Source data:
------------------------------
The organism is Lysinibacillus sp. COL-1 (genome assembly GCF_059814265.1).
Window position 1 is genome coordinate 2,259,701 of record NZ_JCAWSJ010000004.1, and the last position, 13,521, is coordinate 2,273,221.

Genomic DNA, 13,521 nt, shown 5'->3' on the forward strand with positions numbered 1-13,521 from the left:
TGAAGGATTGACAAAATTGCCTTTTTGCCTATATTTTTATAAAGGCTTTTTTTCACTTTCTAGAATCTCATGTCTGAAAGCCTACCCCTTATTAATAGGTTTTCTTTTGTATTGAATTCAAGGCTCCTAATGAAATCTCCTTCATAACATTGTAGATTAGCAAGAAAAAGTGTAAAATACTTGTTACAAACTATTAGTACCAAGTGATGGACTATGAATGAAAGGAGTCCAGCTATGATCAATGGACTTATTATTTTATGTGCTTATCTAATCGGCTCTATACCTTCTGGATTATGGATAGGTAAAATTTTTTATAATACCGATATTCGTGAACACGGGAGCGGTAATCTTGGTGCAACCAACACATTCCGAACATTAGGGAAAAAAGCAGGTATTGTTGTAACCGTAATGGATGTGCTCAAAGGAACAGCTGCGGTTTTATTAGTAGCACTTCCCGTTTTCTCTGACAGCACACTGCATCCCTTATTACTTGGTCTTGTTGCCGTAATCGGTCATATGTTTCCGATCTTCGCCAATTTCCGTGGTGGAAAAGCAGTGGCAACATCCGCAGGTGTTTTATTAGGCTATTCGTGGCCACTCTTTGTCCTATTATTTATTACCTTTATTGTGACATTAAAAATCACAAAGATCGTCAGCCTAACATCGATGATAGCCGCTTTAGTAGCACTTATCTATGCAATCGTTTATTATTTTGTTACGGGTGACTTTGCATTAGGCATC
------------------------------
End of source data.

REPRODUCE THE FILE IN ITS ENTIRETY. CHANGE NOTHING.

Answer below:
The organism is Lysinibacillus sp. COL-1 (genome assembly GCF_059814265.1).
Window position 1 is genome coordinate 2,259,701 of record NZ_JCAWSJ010000004.1, and the last position, 13,521, is coordinate 2,273,221.

Genomic DNA, 13,521 nt, shown 5'->3' on the forward strand with positions numbered 1-13,521 from the left:
TGAAGGATTGACAAAATTGCCTTTTTGCCTATATTTTTATAAAGGCTTTTTTTCACTTTCTAGAATCTCATGTCTGAAAGCCTACCCCTTATTAATAGGTTTTCTTTTGTATTGAATTCAAGGCTCCTAATGAAATCTCCTTCATAACATTGTAGATTAGCAAGAAAAAGTGTAAAATACTTGTTACAAACTATTAGTACCAAGTGATGGACTATGAATGAAAGGAGTCCAGCTATGATCAATGGACTTATTATTTTATGTGCTTATCTAATCGGCTCTATACCTTCTGGATTATGGATAGGTAAAATTTTTTATAATACCGATATTCGTGAACACGGGAGCGGTAATCTTGGTGCAACCAACACATTCCGAACATTAGGGAAAAAAGCAGGTATTGTTGTAACCGTAATGGATGTGCTCAAAGGAACAGCTGCGGTTTTATTAGTAGCACTTCCCGTTTTCTCTGACAGCACACTGCATCCCTTATTACTTGGTCTTGTTGCCGTAATCGGTCATATGTTTCCGATCTTCGCCAATTTCCGTGGTGGAAAAGCAGTGGCAACATCCGCAGGTGTTTTATTAGGCTATTCGTGGCCACTCTTTGTCCTATTATTTATTACCTTTATTGTGACATTAAAAATCACAAAGATCGTCAGCCTAACATCGATGATAGCCGCTTTAGTAGCACTTATCTATGCAATCGTTTATTATTTTGTTACGGGTGACTTTGCATTAGGCATC